Removal The process is essentially reversed.
• 1) The limb is lifted and the dorsal pastern plate pushed against the pastern to unclip it
from both sides of the boot (figure 6). It is then removed.
Figure 6 – Removing the dorsal pastern plate first with the limb raised
• 2) The dorsal metacarpal plate is unclipped in the same way (figure 6).
3) The device is then eased off the back of the limb.
– Metacarpal Plate (1) on first, Pastern Plate (2) on last.
– Pastern Plate (2) off first, Metacarpal Plate (1) off last.
Period of use
The Tendon Support Boot is intended to be worn during exercise only and it enables horses
recovering from tendon or ligament injury to be exercised safely during rehabilitation giving the
maximum chance of full recovery. It also means that horses can get back into light work quicker
and the amount of pain suffered by the horse is noticeably reduced. In some cases the device can
be worn when in paddock and other longer periods in the day (only under veterinary supervision).
The device is not intended as a replacement for a conventional stable cast or splint.
1) Early stages of injury rehabilitation when there is significant hyperextension of the fetlock joint
The device has four variable settings that take only seconds to adjust. The amount of support that
the system provides to MCP joint extension and suspensory ligaments depends on which of the
four settings is selected. The highest setting (setting 4) provides total support to the limb and is
used for immediate post-injury treatment when maximum support is required.
The device at setting 4 can also be used as an emergency aid to stabilise an acute injury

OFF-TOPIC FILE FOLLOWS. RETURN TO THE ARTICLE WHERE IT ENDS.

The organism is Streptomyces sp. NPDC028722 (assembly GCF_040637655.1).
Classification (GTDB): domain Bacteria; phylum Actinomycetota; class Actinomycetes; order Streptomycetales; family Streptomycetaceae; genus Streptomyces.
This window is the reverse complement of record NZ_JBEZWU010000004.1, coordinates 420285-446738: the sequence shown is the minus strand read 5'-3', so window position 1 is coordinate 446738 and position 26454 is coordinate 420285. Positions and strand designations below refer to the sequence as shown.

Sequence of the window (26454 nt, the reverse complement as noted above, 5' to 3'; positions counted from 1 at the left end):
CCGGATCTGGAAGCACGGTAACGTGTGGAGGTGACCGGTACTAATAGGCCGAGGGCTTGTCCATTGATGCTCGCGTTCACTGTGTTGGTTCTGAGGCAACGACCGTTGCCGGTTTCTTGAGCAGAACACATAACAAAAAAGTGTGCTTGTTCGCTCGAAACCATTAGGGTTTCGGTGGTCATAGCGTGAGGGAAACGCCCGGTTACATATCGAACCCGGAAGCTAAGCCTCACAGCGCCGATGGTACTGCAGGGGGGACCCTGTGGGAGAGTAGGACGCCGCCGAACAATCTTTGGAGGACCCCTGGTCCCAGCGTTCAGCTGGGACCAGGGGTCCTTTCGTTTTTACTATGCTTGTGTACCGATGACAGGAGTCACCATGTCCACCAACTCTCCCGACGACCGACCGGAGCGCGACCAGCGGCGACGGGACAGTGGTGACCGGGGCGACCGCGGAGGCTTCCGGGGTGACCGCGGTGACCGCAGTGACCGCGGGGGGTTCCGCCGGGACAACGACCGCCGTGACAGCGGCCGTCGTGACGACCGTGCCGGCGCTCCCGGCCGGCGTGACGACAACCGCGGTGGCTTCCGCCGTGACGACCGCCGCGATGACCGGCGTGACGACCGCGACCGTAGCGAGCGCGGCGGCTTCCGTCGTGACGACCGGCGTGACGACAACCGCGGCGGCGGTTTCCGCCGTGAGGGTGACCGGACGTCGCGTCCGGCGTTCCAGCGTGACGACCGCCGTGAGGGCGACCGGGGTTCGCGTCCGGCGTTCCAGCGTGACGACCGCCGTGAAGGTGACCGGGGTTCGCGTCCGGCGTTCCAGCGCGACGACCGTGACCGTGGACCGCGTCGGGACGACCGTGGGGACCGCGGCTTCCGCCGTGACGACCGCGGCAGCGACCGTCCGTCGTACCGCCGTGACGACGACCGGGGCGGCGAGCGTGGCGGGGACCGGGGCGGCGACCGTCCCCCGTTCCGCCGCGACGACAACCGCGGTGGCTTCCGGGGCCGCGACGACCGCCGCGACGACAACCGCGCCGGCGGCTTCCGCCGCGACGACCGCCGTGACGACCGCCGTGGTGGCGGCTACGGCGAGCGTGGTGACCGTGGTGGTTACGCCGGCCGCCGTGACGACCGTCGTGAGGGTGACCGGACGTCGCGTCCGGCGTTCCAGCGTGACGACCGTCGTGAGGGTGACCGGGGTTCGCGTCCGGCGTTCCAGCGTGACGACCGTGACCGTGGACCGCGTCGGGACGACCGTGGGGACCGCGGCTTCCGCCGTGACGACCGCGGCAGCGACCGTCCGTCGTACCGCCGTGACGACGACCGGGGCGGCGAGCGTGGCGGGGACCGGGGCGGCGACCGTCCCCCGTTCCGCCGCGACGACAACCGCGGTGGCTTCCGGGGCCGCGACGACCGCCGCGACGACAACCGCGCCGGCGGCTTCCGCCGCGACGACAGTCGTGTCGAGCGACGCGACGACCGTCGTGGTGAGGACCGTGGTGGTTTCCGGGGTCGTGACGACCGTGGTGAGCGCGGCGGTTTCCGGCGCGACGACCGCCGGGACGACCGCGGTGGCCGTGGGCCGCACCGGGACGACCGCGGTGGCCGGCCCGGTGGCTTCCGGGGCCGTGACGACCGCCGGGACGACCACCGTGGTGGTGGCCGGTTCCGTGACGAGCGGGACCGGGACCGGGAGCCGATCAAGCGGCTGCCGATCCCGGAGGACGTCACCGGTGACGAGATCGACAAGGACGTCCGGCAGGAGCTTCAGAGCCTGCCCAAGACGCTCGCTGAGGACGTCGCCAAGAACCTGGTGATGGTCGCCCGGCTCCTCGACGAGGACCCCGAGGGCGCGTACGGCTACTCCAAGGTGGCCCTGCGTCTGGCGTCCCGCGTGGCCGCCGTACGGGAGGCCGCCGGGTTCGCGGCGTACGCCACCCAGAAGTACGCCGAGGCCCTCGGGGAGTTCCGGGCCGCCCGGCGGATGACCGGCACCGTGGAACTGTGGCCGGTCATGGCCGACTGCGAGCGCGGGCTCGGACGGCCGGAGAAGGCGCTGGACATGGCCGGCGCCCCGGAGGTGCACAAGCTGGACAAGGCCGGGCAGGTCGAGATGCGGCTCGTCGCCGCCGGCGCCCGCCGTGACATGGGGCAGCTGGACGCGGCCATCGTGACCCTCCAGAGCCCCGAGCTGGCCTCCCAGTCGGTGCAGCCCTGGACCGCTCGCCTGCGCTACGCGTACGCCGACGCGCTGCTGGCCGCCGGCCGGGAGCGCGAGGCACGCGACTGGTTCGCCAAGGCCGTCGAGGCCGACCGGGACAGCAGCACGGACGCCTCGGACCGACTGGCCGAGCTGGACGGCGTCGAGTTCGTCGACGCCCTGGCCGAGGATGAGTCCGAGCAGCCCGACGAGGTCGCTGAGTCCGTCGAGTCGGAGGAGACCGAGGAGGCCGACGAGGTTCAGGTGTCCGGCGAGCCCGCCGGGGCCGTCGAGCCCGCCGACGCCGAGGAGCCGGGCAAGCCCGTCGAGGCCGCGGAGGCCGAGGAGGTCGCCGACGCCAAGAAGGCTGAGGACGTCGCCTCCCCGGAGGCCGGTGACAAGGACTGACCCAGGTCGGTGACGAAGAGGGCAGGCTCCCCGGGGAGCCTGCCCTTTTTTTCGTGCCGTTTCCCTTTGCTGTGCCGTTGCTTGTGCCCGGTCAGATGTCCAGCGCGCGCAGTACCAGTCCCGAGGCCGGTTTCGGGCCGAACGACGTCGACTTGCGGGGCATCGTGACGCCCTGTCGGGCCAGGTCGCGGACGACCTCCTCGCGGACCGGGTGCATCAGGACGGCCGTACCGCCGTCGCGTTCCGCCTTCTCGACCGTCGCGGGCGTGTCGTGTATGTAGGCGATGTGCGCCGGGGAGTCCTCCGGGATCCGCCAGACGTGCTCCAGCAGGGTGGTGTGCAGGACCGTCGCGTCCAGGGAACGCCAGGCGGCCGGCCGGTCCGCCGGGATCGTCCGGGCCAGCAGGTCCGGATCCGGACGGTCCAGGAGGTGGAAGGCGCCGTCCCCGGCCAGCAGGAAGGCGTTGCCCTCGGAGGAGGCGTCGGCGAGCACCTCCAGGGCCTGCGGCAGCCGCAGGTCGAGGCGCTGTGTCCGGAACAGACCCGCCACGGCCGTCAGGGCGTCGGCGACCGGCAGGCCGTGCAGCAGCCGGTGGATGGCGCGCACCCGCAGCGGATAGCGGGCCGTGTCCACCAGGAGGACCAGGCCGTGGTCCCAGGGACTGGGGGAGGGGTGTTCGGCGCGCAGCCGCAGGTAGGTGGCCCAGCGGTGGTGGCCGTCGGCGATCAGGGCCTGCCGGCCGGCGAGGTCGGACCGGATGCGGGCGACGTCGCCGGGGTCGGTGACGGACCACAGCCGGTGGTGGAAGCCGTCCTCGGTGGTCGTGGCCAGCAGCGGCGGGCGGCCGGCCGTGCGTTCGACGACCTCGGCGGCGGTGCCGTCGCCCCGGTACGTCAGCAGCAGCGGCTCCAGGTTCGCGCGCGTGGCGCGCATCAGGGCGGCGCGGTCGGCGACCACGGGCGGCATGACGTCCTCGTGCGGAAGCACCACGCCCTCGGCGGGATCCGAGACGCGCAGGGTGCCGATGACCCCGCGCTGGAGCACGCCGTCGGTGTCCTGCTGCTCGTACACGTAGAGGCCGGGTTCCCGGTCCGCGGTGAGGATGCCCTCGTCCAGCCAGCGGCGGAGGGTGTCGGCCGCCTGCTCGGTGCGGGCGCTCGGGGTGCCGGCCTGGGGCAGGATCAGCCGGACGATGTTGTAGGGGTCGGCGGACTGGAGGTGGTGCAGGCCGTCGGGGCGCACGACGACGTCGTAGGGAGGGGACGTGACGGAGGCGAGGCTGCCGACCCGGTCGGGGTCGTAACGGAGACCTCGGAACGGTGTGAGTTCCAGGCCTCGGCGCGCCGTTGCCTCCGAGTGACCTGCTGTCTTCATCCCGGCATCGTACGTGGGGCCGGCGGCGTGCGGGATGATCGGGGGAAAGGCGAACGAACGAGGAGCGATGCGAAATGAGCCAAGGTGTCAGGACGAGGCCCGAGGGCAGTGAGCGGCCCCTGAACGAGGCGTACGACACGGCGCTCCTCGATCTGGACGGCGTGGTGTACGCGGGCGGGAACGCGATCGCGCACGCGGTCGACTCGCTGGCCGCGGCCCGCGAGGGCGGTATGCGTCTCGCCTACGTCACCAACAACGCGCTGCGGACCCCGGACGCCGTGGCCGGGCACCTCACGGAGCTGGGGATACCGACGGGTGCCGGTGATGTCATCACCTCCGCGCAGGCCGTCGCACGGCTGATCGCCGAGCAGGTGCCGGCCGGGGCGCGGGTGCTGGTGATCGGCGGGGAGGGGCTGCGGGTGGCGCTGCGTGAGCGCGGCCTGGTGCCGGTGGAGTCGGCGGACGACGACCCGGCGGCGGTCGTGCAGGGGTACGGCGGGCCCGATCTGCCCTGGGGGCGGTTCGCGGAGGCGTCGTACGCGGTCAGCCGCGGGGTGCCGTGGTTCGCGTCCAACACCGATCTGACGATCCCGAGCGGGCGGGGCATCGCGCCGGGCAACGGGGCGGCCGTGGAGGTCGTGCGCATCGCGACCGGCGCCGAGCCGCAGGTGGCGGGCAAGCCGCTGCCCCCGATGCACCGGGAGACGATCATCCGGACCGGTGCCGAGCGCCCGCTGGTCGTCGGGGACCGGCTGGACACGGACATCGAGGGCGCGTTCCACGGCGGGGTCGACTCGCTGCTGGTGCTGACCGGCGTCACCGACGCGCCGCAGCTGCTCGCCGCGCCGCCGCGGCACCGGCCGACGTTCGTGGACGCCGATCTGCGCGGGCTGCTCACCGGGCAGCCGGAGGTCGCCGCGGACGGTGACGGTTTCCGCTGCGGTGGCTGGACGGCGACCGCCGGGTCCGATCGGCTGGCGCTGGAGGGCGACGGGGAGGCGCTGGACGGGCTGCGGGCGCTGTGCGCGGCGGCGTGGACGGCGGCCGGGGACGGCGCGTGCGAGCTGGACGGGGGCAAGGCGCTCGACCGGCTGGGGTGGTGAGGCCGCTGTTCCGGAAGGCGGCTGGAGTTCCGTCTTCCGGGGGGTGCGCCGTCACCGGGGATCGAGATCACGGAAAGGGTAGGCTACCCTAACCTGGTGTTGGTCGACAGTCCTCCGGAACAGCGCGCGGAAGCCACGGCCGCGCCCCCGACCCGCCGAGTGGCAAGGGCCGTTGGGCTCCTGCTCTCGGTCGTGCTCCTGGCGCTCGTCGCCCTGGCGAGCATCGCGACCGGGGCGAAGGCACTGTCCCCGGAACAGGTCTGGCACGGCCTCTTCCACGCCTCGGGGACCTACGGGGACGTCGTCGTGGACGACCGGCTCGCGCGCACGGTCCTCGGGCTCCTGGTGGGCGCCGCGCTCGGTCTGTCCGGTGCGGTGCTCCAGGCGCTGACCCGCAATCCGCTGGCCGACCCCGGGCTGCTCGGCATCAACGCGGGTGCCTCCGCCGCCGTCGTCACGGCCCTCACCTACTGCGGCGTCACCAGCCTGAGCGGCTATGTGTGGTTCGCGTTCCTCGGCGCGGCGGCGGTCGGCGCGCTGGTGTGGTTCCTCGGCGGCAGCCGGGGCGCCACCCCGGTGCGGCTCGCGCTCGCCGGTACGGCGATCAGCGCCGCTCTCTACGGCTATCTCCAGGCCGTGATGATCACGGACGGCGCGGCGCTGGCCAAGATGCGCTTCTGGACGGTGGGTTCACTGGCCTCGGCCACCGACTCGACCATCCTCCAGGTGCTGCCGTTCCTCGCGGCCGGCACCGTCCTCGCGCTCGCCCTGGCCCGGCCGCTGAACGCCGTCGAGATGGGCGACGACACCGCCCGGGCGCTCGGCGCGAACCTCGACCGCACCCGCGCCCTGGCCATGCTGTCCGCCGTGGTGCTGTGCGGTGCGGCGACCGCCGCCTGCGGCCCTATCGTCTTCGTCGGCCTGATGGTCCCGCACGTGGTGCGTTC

and is an excellent means of instantly enabling a severely injured horse to walk into an
ambulance and transport it from the racetrack/show grounds to the hospital. Used in this
way the device will also reduce the risk of further injury occurring during the immediate
post injury period and in transportation.
2) Later stages of injury rehabilitation when the horse is exercising.
As the rehabilitation progresses, the device should then be used intermittently for exercise
sessions ranging from 10 to 35 minutes per day. As the horse improves over time, the setting is
gradually reduced through settings 3 and 2, down to the lowest setting 1 which is for the later
stages of rehabilitation when the horse can once again resume training. Thus once fetlock support
has returned, the device can be used when there is an increase in the exercise level – for example
the introduction of trotting or initial turn-out.
At the same time, there would be a gradual reduction in the settings so that there is a gradual
increase in the amount of load applied to the soft tissues while still providing support and higher
loading. Once the horse is considered to have made a significant recovery, use of the device can
The importance of not over-supporting for too long.
While it may seem sensible to give constant support to an injury, over–supporting for too long or
depriving a horse of exercise altogether, can in itself have adverse effects such as poor quality
healing and laxity in the limb. Therefore it is important to reduce the support setting as healing
progresses. Without challenging the injured tendon or ligament in this way, the tendon or
ligament’s capacity to heal and regain its own independent strength and resilience is reduced. The
Tendon Support Boot, at the correct setting, allows the soft tissue injury to be challenged safely.
It is important to check regularly for the development of any sores. These are unlikely if the device
is correctly fitted and applied but the most common sites are medially and laterally at the level of
the fetlock joint. If any bandage material is applied to the limb this should be replaced on a daily
basis at the same time.
1) Wounds present directly under the pressure points of the device which are dorsal pastern and
metacarpal/metatarsal regions, palmar/plantar fetlock and medial and lateral fetlock.
Prepared by Professor Roger K.W. Smith, Professor of Equine Orthopaedics, The Royal Veterinary College and edited by Henk Offereins DVM, MRCVS, MVSc Veterinary Director equine Tendon International